Eventually after an unsuccessful final tour of the West Indies in 1998, he decided to retire after being left out of the following winter's Ashes tour squad.[19] Former England wicketkeeper Godfrey Evans commented that Russell "was discarded not because of anything he'd done but because Alec [Stewart] was a better bat and they were trying to cover for the lack of a proper all-rounder. There was a terrible irony about all this: we were the worst Test team in the world and our one player of undeniable world class couldn't get into the side."[15]

Russell turned himself into part of the hub of Gloucestershire's one-day success,[20] and together with captain Mark Alleyne won a couple of ODI caps. In 2002, he set a world record when conceding no byes in Northamptonshire's mammoth 746–9 declared.[21] After an inconsistent season due to persistent back problems, he retired from county cricket in 2004, just short of the age of 41.[22][23][24]


Russell was known for his painting, and his protective attitude to his family life.[24] None of his Gloucestershire team-mates were ever invited to his home, and he claimed if they ever asked he would be more than willing if they agreed to be blindfolded; the builders who constructed the extension to it were subjected to the same treatment.[24]

His fitness regime included running every day, and while driving between games Russell would be clad in a sleeping bag with the bottom cut out, so as not to get a chill in his back and legs.[22] He reverted to driving an automatic vehicle so as not to put extra strain on his left leg by consistently using the clutch.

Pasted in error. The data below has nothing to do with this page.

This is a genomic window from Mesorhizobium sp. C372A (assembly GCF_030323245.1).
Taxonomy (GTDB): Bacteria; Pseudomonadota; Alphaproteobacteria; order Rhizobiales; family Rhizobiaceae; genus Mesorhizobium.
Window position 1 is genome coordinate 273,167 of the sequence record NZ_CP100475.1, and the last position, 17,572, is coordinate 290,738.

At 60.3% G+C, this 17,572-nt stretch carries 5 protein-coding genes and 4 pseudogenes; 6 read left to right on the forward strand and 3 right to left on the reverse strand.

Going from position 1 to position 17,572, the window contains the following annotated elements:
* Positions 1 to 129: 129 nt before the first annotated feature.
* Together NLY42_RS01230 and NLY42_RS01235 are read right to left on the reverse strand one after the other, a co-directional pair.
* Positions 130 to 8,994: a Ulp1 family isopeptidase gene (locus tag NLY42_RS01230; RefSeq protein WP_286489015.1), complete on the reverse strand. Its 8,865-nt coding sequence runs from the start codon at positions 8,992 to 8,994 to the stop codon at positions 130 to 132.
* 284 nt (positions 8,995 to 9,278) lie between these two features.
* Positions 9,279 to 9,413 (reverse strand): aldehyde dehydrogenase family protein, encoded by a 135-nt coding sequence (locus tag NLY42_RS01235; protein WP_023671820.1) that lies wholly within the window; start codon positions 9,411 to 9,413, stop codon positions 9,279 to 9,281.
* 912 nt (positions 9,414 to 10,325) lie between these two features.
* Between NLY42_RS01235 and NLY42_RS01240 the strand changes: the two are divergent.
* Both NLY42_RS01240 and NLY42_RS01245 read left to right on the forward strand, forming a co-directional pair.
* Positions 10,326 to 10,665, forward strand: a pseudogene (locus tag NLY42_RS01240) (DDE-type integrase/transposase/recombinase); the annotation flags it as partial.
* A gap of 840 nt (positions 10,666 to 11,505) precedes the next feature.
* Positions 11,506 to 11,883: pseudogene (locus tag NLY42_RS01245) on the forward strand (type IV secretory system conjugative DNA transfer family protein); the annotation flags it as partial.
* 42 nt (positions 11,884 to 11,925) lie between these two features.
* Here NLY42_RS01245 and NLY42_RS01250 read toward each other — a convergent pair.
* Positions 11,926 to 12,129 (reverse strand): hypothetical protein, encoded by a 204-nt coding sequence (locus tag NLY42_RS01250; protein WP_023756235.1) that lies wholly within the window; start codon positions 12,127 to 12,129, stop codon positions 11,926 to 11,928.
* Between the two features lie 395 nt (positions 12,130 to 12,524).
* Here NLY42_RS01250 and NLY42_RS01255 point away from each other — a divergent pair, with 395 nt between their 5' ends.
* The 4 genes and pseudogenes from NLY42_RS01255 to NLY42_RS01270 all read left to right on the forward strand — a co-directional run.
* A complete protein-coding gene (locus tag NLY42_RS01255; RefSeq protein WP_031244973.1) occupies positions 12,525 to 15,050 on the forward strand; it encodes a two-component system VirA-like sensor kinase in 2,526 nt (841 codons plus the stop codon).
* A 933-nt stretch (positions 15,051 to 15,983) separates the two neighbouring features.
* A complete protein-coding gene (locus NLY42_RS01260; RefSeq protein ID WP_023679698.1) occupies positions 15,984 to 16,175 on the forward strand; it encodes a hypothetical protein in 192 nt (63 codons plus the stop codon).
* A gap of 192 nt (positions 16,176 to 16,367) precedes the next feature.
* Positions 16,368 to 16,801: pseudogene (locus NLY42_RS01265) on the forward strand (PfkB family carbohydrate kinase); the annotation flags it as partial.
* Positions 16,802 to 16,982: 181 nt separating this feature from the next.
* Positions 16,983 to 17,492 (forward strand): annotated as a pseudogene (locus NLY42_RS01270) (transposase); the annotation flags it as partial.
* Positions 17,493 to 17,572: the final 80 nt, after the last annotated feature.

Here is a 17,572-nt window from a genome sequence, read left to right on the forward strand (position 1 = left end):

Some of his more notable oddities included a diet to supplement his extreme fitness regime, which consisted largely of tea, biscuits, and baked beans. Like his mentor, Alan Knott, a heavy tea drinker, Russell would often get through 20 cups a day. He used to dip the tea bag in once, add plenty of milk, then hang it on a nail ready for subsequent use. In the final Test of the 1989 Ashes series (against Australia) at the Oval, Derek Pringle counted that he used the same bag for all five days, which roughly equates to 100 cups.[25] For lunch, Russell would eat two Weetabix, soaked for exactly fifteen minutes in cold milk. He was one of the first to eat bananas on the field of play at drinks break. For dinner, steak and chips or chicken without skin was a favourite meal – Russell once spent every night of a Test at a Chinese restaurant in Perth, ordering chicken and cashews: without the cashews.[24]

He also insisted on always wearing the same battered old flowerpot sunhat during his time out in the field, a constant companion from his debut in 1981 to his last game in 2004.[24] Russell lined up the ball with the specially cut back rim, but it ended up rather worn out. Only his wife Aileen was allowed to repair it, while Russell carried an emergency repair kit of cotton thread and rubber.[24] Its state of age and hence apparent disrepair caused more than one argument with the authorities. Russell refused to wear the official coloured one-day sunhat in South Africa, with a compromise only reached when it was agreed the hat was indeed coloured because it was an off-grey.[22] On one occasion in the West Indies, Russell placed it in an oven to dry; a few minutes later the hat was overbaked and caught fire, and was only just rescued from total incineration – the top collapsed like puff pastry on removal.[24]

Russell has stated his desire that his hands be amputated after his death, and preserved in formaldehyde.[22]


Although not studying art at school, he had an interest in art, expressed at an early age through diorama railway modelling. During a rainy early-season county cricket game at Worcestershire, while sitting waiting for the rain to stop, he walked into town and bought a sketch-pad and some pencils.[26]

If Rembrandt can do it, then why can't I...?'. That first day, I strolled along the Severn at the back of the ground, but I was so shy that whenever someone came along, I'd hide the sketch-pad.

When England toured Pakistan in 1987, Russell had two days' cricket in a six-week tour, so kept his mind sane through sketching and photography. On return to the UK, he displayed 40 sketches in a gallery in Bristol, which sold out in two days.[26]